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Augmented H2S production via cystathionine-beta-synthase upregulation plays a role in pregnancy-associated uterine vasodilation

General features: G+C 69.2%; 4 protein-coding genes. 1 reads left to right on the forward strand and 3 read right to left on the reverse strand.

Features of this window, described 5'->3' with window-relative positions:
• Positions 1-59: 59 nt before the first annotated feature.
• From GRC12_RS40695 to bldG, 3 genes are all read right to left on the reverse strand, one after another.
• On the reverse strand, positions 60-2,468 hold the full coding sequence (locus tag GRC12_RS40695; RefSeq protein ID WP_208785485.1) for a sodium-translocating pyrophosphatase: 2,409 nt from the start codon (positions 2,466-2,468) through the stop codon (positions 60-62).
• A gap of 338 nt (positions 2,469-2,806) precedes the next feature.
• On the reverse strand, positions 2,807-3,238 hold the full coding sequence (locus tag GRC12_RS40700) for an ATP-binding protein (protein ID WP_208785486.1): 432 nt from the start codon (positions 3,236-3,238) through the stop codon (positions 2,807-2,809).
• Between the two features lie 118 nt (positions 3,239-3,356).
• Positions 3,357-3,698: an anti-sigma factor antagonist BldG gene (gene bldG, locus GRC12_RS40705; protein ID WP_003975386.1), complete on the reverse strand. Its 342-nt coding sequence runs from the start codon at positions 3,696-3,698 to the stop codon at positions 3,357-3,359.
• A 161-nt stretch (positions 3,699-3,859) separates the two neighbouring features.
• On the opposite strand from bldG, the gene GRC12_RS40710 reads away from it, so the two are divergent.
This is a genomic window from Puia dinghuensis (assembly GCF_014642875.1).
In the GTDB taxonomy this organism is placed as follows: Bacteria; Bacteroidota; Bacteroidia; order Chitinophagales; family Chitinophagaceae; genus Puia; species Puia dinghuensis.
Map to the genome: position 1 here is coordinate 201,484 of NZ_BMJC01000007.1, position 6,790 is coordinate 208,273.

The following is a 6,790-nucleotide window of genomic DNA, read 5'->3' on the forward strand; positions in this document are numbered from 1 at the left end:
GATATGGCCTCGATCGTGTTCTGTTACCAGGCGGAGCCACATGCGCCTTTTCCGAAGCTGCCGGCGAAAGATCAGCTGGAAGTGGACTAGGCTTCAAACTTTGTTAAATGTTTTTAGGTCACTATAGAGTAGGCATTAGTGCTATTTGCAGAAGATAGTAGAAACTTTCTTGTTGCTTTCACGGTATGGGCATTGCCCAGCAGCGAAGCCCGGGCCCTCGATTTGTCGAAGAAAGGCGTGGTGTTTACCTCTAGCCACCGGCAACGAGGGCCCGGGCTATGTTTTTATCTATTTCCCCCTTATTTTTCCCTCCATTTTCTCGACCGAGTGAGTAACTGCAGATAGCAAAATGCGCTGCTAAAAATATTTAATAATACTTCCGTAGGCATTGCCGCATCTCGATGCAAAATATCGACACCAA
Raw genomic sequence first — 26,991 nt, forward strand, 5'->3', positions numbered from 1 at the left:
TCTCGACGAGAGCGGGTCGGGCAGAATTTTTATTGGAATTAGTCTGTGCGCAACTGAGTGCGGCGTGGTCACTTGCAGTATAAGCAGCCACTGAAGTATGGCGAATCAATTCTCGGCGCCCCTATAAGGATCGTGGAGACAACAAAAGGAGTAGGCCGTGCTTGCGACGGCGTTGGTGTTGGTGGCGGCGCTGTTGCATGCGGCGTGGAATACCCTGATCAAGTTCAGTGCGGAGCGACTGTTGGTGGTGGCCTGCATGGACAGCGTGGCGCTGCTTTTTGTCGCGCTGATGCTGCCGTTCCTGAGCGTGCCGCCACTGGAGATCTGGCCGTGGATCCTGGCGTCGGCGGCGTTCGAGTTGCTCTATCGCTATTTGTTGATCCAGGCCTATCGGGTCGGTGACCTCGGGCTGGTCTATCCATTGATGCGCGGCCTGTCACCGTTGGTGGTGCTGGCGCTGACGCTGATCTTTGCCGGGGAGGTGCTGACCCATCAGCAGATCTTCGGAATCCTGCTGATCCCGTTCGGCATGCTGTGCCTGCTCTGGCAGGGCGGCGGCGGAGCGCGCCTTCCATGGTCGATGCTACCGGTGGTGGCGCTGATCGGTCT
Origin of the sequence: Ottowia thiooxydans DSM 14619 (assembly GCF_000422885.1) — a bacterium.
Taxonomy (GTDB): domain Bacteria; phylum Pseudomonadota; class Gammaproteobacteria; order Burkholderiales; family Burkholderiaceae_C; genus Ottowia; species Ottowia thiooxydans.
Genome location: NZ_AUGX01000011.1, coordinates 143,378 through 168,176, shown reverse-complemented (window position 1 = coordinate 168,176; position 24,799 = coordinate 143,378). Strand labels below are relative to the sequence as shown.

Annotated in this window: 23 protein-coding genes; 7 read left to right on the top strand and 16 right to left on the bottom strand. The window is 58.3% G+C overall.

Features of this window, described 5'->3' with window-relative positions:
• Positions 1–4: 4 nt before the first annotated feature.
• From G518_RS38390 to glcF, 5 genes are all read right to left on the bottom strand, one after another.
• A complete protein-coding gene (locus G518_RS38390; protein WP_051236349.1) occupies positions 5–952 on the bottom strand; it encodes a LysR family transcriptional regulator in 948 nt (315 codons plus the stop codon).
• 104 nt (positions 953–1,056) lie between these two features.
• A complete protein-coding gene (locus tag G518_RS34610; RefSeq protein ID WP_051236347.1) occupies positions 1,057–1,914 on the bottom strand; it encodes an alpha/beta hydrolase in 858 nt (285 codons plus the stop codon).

Endogenous hydrogen sulfide (H2S) synthesized via metabolizing L-cysteine by cystathionine-beta-synthase (CBS) and cystathionine-gamma-lyase (CSE) is a potent vasodilator and angiogenic factor. The objectives of this study were to determine if human uterine artery (UA) H2S production increases with augmented expression and/or activity of CBS and/or CSE during the menstrual cycle and pregnancy and whether exogenous H2S dilates UA. Uterine arteries from nonpregnant (NP) premenopausal proliferative (pPRM) and secretory (sPRM) phases of the menstrual cycle and pregnant (P) women were studied. H2S production was measured by the methylene blue assay. CBS and CSE mRNAs were assessed by quantitative real-time PCR, and proteins were assessed by immunoblotting and semiquantitative immunofluorescence microscopy. Effects of H2S on rat UA relaxation were determined by wire myography ex vivo. H2S production was greater in NP pPRM and P than NP sPRM UAs and inhibited by the specific CBS but not CSE inhibitor. CBS but not CSE mRNA and protein were greater in NP pPRM and P than NP sPRM UAs. CBS protein was localized to endothelium and smooth muscle and its levels were in a quantitative order of P >NP UAs of pPRM>sPRM. CSE protein was localized in UA endothelium and smooth muscle with no difference among groups. A H2S donor relaxed P > NP UAs but not mesentery artery. Thus, human UA H2S production is augmented with endothelium and smooth muscle CBS upregulation, contributing to UA vasodilation in the estrogen-dominant physiological states in the proliferative phase of the menstrual cycle and pregnancy.

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